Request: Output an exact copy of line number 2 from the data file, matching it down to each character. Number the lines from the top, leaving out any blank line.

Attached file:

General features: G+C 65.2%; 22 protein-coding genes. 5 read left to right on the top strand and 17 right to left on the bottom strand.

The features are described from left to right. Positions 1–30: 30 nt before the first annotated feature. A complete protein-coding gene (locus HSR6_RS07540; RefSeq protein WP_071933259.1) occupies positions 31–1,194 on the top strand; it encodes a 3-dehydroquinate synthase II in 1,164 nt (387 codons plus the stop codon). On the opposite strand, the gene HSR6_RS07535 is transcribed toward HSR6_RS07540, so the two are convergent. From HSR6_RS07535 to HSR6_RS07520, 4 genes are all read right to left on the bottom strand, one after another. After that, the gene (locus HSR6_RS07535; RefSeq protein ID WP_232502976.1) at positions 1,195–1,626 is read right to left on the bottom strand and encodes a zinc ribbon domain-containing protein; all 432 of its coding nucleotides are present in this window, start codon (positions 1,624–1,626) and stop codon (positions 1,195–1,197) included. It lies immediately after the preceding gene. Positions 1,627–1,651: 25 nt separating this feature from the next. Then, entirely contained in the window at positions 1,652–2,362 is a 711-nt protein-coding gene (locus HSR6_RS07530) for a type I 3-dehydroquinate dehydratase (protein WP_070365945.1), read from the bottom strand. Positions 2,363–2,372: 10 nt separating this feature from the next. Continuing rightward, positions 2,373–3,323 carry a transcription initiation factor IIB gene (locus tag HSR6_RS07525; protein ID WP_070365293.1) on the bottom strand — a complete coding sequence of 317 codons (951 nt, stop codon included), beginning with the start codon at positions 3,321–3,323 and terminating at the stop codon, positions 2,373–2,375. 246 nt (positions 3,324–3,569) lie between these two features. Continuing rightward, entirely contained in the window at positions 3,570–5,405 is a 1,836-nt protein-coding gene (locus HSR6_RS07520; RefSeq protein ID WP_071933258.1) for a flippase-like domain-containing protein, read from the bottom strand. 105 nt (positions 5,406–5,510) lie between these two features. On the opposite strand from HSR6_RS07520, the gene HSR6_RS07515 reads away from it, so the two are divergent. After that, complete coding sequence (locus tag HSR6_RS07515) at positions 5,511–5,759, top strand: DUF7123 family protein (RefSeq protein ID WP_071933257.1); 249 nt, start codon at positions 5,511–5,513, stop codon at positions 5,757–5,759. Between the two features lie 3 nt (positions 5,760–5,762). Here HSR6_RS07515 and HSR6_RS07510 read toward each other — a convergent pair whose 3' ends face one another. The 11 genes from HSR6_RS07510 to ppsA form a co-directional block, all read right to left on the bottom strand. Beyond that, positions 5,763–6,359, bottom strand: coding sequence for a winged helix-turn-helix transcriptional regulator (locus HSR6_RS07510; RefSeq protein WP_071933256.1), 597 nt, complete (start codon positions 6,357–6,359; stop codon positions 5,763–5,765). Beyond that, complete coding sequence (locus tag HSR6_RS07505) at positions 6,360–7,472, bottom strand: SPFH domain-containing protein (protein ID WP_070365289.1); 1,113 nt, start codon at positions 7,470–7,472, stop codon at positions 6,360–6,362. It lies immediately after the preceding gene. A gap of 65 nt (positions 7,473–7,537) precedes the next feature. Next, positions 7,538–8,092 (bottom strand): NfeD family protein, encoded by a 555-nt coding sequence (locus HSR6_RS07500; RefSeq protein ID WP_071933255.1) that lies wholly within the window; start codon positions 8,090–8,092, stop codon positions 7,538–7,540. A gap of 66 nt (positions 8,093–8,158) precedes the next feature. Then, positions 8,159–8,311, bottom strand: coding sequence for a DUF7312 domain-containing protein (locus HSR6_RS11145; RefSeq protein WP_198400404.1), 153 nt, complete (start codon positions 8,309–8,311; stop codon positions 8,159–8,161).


The features are described from left to right. Positions 1–30: 30 nt before the first annotated feature. A complete protein-coding gene (locus HSR6_RS07540; RefSeq protein WP_071933259.1) occupies positions 31–1,194 on the top strand; it encodes a 3-dehydroquinate synthase II in 1,164 nt (387 codons plus the stop codon). On the opposite strand, the gene HSR6_RS07535 is transcribed toward HSR6_RS07540, so the two are convergent. From HSR6_RS07535 to HSR6_RS07520, 4 genes are all read right to left on the bottom strand, one after another. After that, the gene (locus HSR6_RS07535; RefSeq protein ID WP_232502976.1) at positions 1,195–1,626 is read right to left on the bottom strand and encodes a zinc ribbon domain-containing protein; all 432 of its coding nucleotides are present in this window, start codon (positions 1,624–1,626) and stop codon (positions 1,195–1,197) included. It lies immediately after the preceding gene. Positions 1,627–1,651: 25 nt separating this feature from the next. Then, entirely contained in the window at positions 1,652–2,362 is a 711-nt protein-coding gene (locus HSR6_RS07530) for a type I 3-dehydroquinate dehydratase (protein WP_070365945.1), read from the bottom strand. Positions 2,363–2,372: 10 nt separating this feature from the next. Continuing rightward, positions 2,373–3,323 carry a transcription initiation factor IIB gene (locus tag HSR6_RS07525; protein ID WP_070365293.1) on the bottom strand — a complete coding sequence of 317 codons (951 nt, stop codon included), beginning with the start codon at positions 3,321–3,323 and terminating at the stop codon, positions 2,373–2,375. 246 nt (positions 3,324–3,569) lie between these two features. Continuing rightward, entirely contained in the window at positions 3,570–5,405 is a 1,836-nt protein-coding gene (locus HSR6_RS07520; RefSeq protein ID WP_071933258.1) for a flippase-like domain-containing protein, read from the bottom strand. 105 nt (positions 5,406–5,510) lie between these two features. On the opposite strand from HSR6_RS07520, the gene HSR6_RS07515 reads away from it, so the two are divergent. After that, complete coding sequence (locus tag HSR6_RS07515) at positions 5,511–5,759, top strand: DUF7123 family protein (RefSeq protein ID WP_071933257.1); 249 nt, start codon at positions 5,511–5,513, stop codon at positions 5,757–5,759. Between the two features lie 3 nt (positions 5,760–5,762). Here HSR6_RS07515 and HSR6_RS07510 read toward each other — a convergent pair whose 3' ends face one another. The 11 genes from HSR6_RS07510 to ppsA form a co-directional block, all read right to left on the bottom strand. Beyond that, positions 5,763–6,359, bottom strand: coding sequence for a winged helix-turn-helix transcriptional regulator (locus HSR6_RS07510; RefSeq protein WP_071933256.1), 597 nt, complete (start codon positions 6,357–6,359; stop codon positions 5,763–5,765). Beyond that, complete coding sequence (locus tag HSR6_RS07505) at positions 6,360–7,472, bottom strand: SPFH domain-containing protein (protein ID WP_070365289.1); 1,113 nt, start codon at positions 7,470–7,472, stop codon at positions 6,360–6,362. It lies immediately after the preceding gene. A gap of 65 nt (positions 7,473–7,537) precedes the next feature. Next, positions 7,538–8,092 (bottom strand): NfeD family protein, encoded by a 555-nt coding sequence (locus HSR6_RS07500; RefSeq protein ID WP_071933255.1) that lies wholly within the window; start codon positions 8,090–8,092, stop codon positions 7,538–7,540. A gap of 66 nt (positions 8,093–8,158) precedes the next feature. Then, positions 8,159–8,311, bottom strand: coding sequence for a DUF7312 domain-containing protein (locus HSR6_RS11145; RefSeq protein WP_198400404.1), 153 nt, complete (start codon positions 8,309–8,311; stop codon positions 8,159–8,161).